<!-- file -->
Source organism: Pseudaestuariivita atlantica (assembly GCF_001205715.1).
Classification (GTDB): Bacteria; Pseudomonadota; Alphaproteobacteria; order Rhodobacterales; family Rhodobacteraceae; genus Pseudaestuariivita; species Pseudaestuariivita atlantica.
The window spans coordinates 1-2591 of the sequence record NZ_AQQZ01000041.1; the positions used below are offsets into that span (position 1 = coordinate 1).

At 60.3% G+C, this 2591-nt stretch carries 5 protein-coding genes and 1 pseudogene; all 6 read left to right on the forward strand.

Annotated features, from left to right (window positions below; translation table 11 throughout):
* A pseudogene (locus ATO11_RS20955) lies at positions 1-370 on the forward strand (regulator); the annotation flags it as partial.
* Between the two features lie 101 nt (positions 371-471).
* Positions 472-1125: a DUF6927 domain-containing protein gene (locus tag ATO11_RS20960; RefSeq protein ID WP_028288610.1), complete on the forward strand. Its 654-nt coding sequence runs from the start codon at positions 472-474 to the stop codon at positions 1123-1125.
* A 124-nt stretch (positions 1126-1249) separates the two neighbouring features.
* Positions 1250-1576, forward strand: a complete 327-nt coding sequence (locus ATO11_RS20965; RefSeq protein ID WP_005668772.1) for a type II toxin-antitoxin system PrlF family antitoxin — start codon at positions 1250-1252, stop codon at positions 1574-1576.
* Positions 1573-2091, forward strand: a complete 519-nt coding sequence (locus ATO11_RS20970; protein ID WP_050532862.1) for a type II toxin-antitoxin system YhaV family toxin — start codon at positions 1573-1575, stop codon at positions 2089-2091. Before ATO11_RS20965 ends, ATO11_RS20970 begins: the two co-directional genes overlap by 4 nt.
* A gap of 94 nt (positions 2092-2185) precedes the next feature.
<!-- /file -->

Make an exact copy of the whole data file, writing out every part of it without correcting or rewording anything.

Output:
Source organism: Pseudaestuariivita atlantica (assembly GCF_001205715.1).
Classification (GTDB): Bacteria; Pseudomonadota; Alphaproteobacteria; order Rhodobacterales; family Rhodobacteraceae; genus Pseudaestuariivita; species Pseudaestuariivita atlantica.
The window spans coordinates 1-2591 of the sequence record NZ_AQQZ01000041.1; the positions used below are offsets into that span (position 1 = coordinate 1).

At 60.3% G+C, this 2591-nt stretch carries 5 protein-coding genes and 1 pseudogene; all 6 read left to right on the forward strand.

Annotated features, from left to right (window positions below; translation table 11 throughout):
* A pseudogene (locus ATO11_RS20955) lies at positions 1-370 on the forward strand (regulator); the annotation flags it as partial.
* Between the two features lie 101 nt (positions 371-471).
* Positions 472-1125: a DUF6927 domain-containing protein gene (locus tag ATO11_RS20960; RefSeq protein ID WP_028288610.1), complete on the forward strand. Its 654-nt coding sequence runs from the start codon at positions 472-474 to the stop codon at positions 1123-1125.
* A 124-nt stretch (positions 1126-1249) separates the two neighbouring features.
* Positions 1250-1576, forward strand: a complete 327-nt coding sequence (locus ATO11_RS20965; RefSeq protein ID WP_005668772.1) for a type II toxin-antitoxin system PrlF family antitoxin — start codon at positions 1250-1252, stop codon at positions 1574-1576.
* Positions 1573-2091, forward strand: a complete 519-nt coding sequence (locus ATO11_RS20970; protein ID WP_050532862.1) for a type II toxin-antitoxin system YhaV family toxin — start codon at positions 1573-1575, stop codon at positions 2089-2091. Before ATO11_RS20965 ends, ATO11_RS20970 begins: the two co-directional genes overlap by 4 nt.
* A gap of 94 nt (positions 2092-2185) precedes the next feature.